Regular readers will know that the addition of Huawei and scores of its subsidiaries to the U.S. Bureau of Industry and Security Entity List last May has had a serious impact on standards setting organizations (SSOs). Specifically, the related rules bar companies from disclosing certain types of U.S. origin technology to companies on the Entity List, and technology is exactly what is disclosed in the course of standards development. Due to a lack of guidance from the Department of Commerce, SSOs have been left wondering whether they can allow Huawei and its subsidiaries (collectively, “Huawei”) to participate in their technical activities. When they decide that the answer is yes, U.S. companies must then decide whether they read the regulatory tea leaves the same way. Many have not.
Over the past two weeks the situation has taken a more hopeful turn. The impetus for this change has a lot to do with the law of unexpected consequences – in this case, the results of the Department of Commerce refusing to provide the type of certainly that the private sector needs when political winds shift.
That uncertainty has led many modern-era consortium SSOs, on the one hand, and a number of traditional, old school SSOs, on the other, to reach different conclusions about whether they can or cannot safely allow Huawei to participate. Many of the consortia concluded that they would need to make radical changes to their technical processes in order to be sure they would fall under one or both of two exemptions that are to a degree analogous – holding open meetings and offering material for publication in journals.
Several of the old school SSOs, and particularly those with a strong European orientation, decided that their processes would qualify without further change. The problem for US companies was that their attorneys disagree with that conclusion.
The result was the exact opposite effect of what the Trump Administration had intended. Instead of Huawei being excluded from venues in which U.S. technology was disclosed with the objective of embedding it in 5G standards, Huawei was enjoying a seat at the table, while the U.S. companies self-quarantined from afar. There have been rumors of new regulations being on the verge of release in the past, but months have continued to pass without anything new.
The logjam began to shift last week, when five Republican U.S. senators sent a letter to the Secretaries of Energy, Defense and Commerce asking for help. The specific relief they sought was as follows:
We understand that the Department plans to issue regulations confirming that standards participation is largely exempt from export control rules. Given that almost a year has passed since Huawei was first designated to the Entity List, we urge the Administration to promptly issue these regulations to affirm that U.S. participation in 5G standards-setting is not restricted by export control regulations, and we request that you inform us regarding the status of this rulemaking.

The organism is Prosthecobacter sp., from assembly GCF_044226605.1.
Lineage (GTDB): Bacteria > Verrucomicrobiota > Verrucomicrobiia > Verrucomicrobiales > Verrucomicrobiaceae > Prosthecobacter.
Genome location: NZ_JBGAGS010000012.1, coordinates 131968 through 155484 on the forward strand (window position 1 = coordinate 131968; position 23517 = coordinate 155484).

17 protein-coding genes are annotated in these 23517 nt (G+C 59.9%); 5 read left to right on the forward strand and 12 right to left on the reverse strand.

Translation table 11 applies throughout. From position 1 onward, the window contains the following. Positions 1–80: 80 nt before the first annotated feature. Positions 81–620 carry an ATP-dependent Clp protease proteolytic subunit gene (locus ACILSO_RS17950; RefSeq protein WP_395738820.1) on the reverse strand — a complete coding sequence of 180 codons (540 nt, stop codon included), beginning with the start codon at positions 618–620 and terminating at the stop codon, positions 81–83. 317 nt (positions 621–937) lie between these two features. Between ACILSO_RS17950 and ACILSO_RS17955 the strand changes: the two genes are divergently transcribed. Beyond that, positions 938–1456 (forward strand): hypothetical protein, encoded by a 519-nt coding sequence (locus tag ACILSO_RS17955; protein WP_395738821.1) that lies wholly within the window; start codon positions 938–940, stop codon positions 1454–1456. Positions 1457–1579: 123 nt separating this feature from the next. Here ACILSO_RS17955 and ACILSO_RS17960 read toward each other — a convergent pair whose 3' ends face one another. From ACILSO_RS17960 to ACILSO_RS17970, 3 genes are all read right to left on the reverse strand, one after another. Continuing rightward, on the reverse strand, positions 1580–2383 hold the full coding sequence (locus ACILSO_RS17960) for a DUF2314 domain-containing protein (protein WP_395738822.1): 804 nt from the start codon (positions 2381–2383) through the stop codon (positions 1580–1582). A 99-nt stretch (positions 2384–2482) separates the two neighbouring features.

The fact that the signatories are all members of the President’s party is significant, as it provides a degree of cover for any action that might indicate softness in policy in relation to China during an election year.
The good news, according to Reuters reporter Karen Freifeld, is that the Department of Commerce will shortly send a draft regulation to the Secretaries of Defense and Energy. The bad news is that the regulation reportedly will apply to Huawei only, and not Entity List companies broadly. So even if the rule goes through as reported, it will still leave SSOs in the dark with respect to other companies on the Entity List, such as ZTE, another Chinese company the Trump administration added to the Entity List.
Also up in the air is whether the text of the regulation will be more helpful than previous guidance in defining what types of SSOs can and cannot assume they are covered by the exemption. It is possible that an existing definition under an Office of Management and Budget Circular (OMB A-119) may serve as the reference point. If this is the test, most traditional SSOs would likely qualify. Many modern consortium SSOs would need to modify their processes in order to take advantage of the safe harbor. And while the regulation might not apply to other companies on the Entity List, some SSOs might decide to use this reference point as indicative of what changes might suffice to permit other Entity List companies to participate in the technical activities.
Finally, there is the question of timing and text. Each of the other two agencies has a right to object and/or requests changes, and each is operating under Corona virus conditions. Traditionally, the regulatory process comes to a halt in September in an election year, so unless the final text of the new regulation appears in the Code of Federal Regulations by that deadline it may be that nothing will happen at all until after the election – or the inauguration, depending on who wins.
Meanwhile, the rest of the marketplace continues to make its own decisions. As previously reported, the RISC-V Foundation decided last year to leave the U.S., reincorporating in Switzerland. And today, the Eclipse Foundation, one of the three largest software development umbrella organizations, announced that it is moving to Belgium. While its announcement is phrased in terms of embracing Europe rather than rejecting the U.S., it’s hard not to see a trend that is unfavorable for U.S. interests – a trend which the limited and belated, and still tentative, relief described above is unlikely to reverse.